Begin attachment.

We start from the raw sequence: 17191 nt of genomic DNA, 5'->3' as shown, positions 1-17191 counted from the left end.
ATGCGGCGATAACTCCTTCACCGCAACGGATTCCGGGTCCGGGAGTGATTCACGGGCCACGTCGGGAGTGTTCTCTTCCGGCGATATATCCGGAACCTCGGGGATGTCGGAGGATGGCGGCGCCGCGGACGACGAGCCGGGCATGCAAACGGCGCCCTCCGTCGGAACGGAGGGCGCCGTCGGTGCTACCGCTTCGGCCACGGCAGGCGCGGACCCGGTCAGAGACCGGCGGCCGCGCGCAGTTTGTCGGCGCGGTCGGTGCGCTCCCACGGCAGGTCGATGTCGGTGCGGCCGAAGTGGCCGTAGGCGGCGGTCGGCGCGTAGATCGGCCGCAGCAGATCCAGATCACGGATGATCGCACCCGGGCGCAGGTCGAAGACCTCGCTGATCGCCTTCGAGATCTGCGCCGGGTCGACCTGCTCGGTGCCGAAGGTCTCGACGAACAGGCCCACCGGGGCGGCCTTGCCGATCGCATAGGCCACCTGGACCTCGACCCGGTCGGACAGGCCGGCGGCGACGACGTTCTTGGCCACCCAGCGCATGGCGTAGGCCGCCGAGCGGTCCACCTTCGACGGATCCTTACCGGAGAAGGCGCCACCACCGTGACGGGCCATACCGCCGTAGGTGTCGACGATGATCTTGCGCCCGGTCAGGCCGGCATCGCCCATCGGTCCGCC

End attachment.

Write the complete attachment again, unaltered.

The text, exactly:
We start from the raw sequence: 17191 nt of genomic DNA, 5'->3' as shown, positions 1-17191 counted from the left end.
ATGCGGCGATAACTCCTTCACCGCAACGGATTCCGGGTCCGGGAGTGATTCACGGGCCACGTCGGGAGTGTTCTCTTCCGGCGATATATCCGGAACCTCGGGGATGTCGGAGGATGGCGGCGCCGCGGACGACGAGCCGGGCATGCAAACGGCGCCCTCCGTCGGAACGGAGGGCGCCGTCGGTGCTACCGCTTCGGCCACGGCAGGCGCGGACCCGGTCAGAGACCGGCGGCCGCGCGCAGTTTGTCGGCGCGGTCGGTGCGCTCCCACGGCAGGTCGATGTCGGTGCGGCCGAAGTGGCCGTAGGCGGCGGTCGGCGCGTAGATCGGCCGCAGCAGATCCAGATCACGGATGATCGCACCCGGGCGCAGGTCGAAGACCTCGCTGATCGCCTTCGAGATCTGCGCCGGGTCGACCTGCTCGGTGCCGAAGGTCTCGACGAACAGGCCCACCGGGGCGGCCTTGCCGATCGCATAGGCCACCTGGACCTCGACCCGGTCGGACAGGCCGGCGGCGACGACGTTCTTGGCCACCCAGCGCATGGCGTAGGCCGCCGAGCGGTCCACCTTCGACGGATCCTTACCGGAGAAGGCGCCACCACCGTGACGGGCCATACCGCCGTAGGTGTCGACGATGATCTTGCGCCCGGTCAGGCCGGCATCGCCCATCGGTCCGCC